The study showed that men were twice as likely to pursue STEM science, technology, engineering and mathematics fields at university as women.

Note 26 While women were less likely to pursue STEM programs as their first choice at university, those who did choose STEM programs had high mathematics PISA scores compared with the average for women in any field or women who chose health programs In comparison, the average mathematics PISA score among men who chose STEM programs at university was ; higher than among men overall and among men who chose health at university.

There was no ificant difference in the average math scores of women and men who chose STEM programs, however the average scores for men in any field were higher than women in any field. Controlling for factors that could influence program choice including immigration status, parental influence variables, and reading scores to examine the relationship between math ability and STEM program choice revealed that men with high math scores were most likely to choose a STEM program by a margin of 22 percentage points over women with equally high scores.

The key finding of the study was that even young women with a higher level of mathematical ability, defined as mathematics proficiency levels 4, 5 and 6 at age 15were less likely to pursue STEM fields at university than young men with a lower level of mathematical ability proficiency levels 1, 2 and 3.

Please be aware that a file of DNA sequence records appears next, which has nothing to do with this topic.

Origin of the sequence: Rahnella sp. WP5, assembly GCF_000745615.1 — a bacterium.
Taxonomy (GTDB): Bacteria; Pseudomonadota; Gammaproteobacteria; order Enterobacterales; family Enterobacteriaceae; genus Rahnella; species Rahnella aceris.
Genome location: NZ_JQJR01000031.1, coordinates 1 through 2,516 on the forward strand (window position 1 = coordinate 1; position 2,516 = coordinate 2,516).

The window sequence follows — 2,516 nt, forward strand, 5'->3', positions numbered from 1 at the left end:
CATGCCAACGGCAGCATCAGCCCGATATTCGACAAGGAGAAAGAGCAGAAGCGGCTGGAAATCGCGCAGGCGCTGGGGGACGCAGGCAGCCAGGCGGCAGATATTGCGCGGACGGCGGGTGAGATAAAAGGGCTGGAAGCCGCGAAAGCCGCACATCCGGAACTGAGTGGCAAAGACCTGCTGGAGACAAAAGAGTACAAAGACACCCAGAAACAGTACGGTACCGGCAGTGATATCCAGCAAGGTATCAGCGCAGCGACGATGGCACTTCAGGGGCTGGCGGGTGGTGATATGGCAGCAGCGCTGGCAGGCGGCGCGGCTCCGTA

When self-perceived ability and high school marks in mathematics Note 27 were controlled for, among young women and men with equally high math PISA scores, the gap between women and Mature women having sex with younger women in the likelihood of choosing a STEM university program was reduced from 22 to 18 percentage points. The in this study indicate that self-perceived math ability plays a role in discouraging girls from choosing STEM fields at university.

There could be other societal factors at play such as the culture surrounding the study of mathematics and the author noted that the literature points to the potential importance of subject matter interests and occupational preferences. This section highlights important issues related to education among adult women in Canada, beginning with skills that are important for success along the education and career pipeline.

Research has shown that literacy and numeracy are associated with higher levels of education and better labour market outcomes. Consistent with from PIAAC assessments, sex was shown to be associated with literacy among those in older age groups and across all ages for numeracy.

Literacy proficiency scores for both women and men were lower for the older population compared with their younger counterparts Table 6. There were no ificant Note 30 differences in average literacy proficiency scores among women and men except among those aged 55 to 65, where men scored 6 points higher than same-aged women.